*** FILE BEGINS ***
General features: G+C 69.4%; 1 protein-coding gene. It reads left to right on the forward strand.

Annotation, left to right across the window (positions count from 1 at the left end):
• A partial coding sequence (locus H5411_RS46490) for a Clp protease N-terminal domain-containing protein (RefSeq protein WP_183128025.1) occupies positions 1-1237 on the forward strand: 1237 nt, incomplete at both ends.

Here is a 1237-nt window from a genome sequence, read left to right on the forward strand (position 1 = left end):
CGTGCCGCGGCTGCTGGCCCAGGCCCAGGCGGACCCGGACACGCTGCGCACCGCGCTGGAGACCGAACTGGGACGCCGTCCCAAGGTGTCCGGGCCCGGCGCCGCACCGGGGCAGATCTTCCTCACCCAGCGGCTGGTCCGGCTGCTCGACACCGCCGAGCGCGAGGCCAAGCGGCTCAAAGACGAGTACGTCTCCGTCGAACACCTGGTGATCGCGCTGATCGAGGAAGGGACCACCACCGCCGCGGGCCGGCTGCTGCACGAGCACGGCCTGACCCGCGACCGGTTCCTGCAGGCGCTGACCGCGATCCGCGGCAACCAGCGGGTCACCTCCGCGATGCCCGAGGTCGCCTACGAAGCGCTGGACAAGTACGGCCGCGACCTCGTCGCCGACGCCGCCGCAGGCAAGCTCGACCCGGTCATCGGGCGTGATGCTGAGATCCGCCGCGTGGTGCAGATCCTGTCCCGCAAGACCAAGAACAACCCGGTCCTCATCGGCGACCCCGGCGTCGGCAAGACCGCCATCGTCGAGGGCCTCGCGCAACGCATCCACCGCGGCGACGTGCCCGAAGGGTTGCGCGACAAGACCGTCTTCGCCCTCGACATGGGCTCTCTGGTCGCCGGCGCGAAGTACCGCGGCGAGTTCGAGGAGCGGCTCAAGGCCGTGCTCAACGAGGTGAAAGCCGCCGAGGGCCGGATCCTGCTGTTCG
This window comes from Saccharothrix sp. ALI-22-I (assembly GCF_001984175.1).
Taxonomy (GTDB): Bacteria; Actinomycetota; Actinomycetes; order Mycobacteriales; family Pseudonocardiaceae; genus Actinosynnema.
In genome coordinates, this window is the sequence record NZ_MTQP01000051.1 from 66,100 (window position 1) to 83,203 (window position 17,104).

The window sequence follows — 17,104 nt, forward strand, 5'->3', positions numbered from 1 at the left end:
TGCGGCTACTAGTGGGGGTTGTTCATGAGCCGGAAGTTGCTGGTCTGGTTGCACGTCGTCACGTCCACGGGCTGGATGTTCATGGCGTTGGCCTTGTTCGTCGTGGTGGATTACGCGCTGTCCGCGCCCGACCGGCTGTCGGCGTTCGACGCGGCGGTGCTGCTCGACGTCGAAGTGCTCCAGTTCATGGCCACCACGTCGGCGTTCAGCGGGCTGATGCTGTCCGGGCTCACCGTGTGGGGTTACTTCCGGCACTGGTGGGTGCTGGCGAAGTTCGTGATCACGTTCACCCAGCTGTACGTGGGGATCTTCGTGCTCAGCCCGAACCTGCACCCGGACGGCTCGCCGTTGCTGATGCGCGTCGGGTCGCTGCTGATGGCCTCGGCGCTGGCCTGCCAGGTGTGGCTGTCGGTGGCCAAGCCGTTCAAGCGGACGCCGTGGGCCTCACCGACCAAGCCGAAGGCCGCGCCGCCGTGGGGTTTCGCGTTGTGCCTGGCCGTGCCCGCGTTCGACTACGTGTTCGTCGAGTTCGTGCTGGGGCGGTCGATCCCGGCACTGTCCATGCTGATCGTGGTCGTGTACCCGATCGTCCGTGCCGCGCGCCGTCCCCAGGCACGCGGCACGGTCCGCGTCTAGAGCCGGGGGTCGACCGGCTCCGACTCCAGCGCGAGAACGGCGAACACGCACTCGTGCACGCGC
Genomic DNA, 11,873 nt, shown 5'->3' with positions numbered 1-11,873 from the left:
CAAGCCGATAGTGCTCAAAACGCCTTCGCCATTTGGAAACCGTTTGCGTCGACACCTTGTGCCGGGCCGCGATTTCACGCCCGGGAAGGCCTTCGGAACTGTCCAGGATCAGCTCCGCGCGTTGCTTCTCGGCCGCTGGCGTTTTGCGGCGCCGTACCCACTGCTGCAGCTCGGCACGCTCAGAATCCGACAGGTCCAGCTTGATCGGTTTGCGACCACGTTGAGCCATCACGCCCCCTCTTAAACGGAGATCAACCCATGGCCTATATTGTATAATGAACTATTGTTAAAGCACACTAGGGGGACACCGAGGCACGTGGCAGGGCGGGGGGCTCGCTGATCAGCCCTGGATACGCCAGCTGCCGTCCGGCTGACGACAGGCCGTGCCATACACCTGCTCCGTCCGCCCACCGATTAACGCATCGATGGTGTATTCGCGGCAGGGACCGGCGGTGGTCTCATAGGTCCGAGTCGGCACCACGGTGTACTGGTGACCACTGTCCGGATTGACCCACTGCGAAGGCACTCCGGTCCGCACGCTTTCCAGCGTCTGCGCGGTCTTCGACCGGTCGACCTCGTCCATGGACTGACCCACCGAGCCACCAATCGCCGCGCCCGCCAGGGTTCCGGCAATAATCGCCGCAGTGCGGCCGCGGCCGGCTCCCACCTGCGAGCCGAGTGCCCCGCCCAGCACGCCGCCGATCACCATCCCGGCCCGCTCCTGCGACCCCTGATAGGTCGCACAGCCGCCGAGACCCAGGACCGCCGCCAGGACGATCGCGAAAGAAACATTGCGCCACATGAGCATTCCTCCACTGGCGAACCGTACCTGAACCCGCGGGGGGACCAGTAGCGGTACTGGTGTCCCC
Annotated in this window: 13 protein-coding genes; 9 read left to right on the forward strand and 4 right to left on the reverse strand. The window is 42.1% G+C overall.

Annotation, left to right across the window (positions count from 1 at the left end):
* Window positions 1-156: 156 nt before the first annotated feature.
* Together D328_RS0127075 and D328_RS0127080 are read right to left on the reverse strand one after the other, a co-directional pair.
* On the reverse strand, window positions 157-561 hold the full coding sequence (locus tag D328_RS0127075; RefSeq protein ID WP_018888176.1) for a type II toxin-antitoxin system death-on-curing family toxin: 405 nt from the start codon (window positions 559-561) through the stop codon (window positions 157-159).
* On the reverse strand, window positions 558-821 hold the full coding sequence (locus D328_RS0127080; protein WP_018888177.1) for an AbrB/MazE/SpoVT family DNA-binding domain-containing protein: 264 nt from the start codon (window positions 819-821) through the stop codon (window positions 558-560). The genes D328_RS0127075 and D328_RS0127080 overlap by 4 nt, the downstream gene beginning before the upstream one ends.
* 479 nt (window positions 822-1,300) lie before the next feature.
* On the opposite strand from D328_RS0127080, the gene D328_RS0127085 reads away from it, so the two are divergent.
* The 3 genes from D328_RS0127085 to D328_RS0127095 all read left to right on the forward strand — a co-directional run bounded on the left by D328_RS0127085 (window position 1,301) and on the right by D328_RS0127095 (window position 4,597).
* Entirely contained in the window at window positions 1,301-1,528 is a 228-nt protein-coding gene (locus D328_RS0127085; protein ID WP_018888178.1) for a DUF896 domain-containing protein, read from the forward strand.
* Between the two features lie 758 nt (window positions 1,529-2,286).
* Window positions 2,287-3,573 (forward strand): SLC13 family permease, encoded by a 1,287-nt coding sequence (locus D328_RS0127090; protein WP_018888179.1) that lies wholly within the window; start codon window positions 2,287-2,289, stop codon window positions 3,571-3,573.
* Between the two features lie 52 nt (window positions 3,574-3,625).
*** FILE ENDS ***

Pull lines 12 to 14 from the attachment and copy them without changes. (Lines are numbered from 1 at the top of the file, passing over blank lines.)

CAAGCCGATAGTGCTCAAAACGCCTTCGCCATTTGGAAACCGTTTGCGTCGACACCTTGTGCCGGGCCGCGATTTCACGCCCGGGAAGGCCTTCGGAACTGTCCAGGATCAGCTCCGCGCGTTGCTTCTCGGCCGCTGGCGTTTTGCGGCGCCGTACCCACTGCTGCAGCTCGGCACGCTCAGAATCCGACAGGTCCAGCTTGATCGGTTTGCGACCACGTTGAGCCATCACGCCCCCTCTTAAACGGAGATCAACCCATGGCCTATATTGTATAATGAACTATTGTTAAAGCACACTAGGGGGACACCGAGGCACGTGGCAGGGCGGGGGGCTCGCTGATCAGCCCTGGATACGCCAGCTGCCGTCCGGCTGACGACAGGCCGTGCCATACACCTGCTCCGTCCGCCCACCGATTAACGCATCGATGGTGTATTCGCGGCAGGGACCGGCGGTGGTCTCATAGGTCCGAGTCGGCACCACGGTGTACTGGTGACCACTGTCCGGATTGACCCACTGCGAAGGCACTCCGGTCCGCACGCTTTCCAGCGTCTGCGCGGTCTTCGACCGGTCGACCTCGTCCATGGACTGACCCACCGAGCCACCAATCGCCGCGCCCGCCAGGGTTCCGGCAATAATCGCCGCAGTGCGGCCGCGGCCGGCTCCCACCTGCGAGCCGAGTGCCCCGCCCAGCACGCCGCCGATCACCATCCCGGCCCGCTCCTGCGACCCCTGATAGGTCGCACAGCCGCCGAGACCCAGGACCGCCGCCAGGACGATCGCGAAAGAAACATTGCGCCACATGAGCATTCCTCCACTGGCGAACCGTACCTGAACCCGCGGGGGGACCAGTAGCGGTACTGGTGTCCCC
Annotated in this window: 13 protein-coding genes; 9 read left to right on the forward strand and 4 right to left on the reverse strand. The window is 42.1% G+C overall.

Annotation, left to right across the window (positions count from 1 at the left end):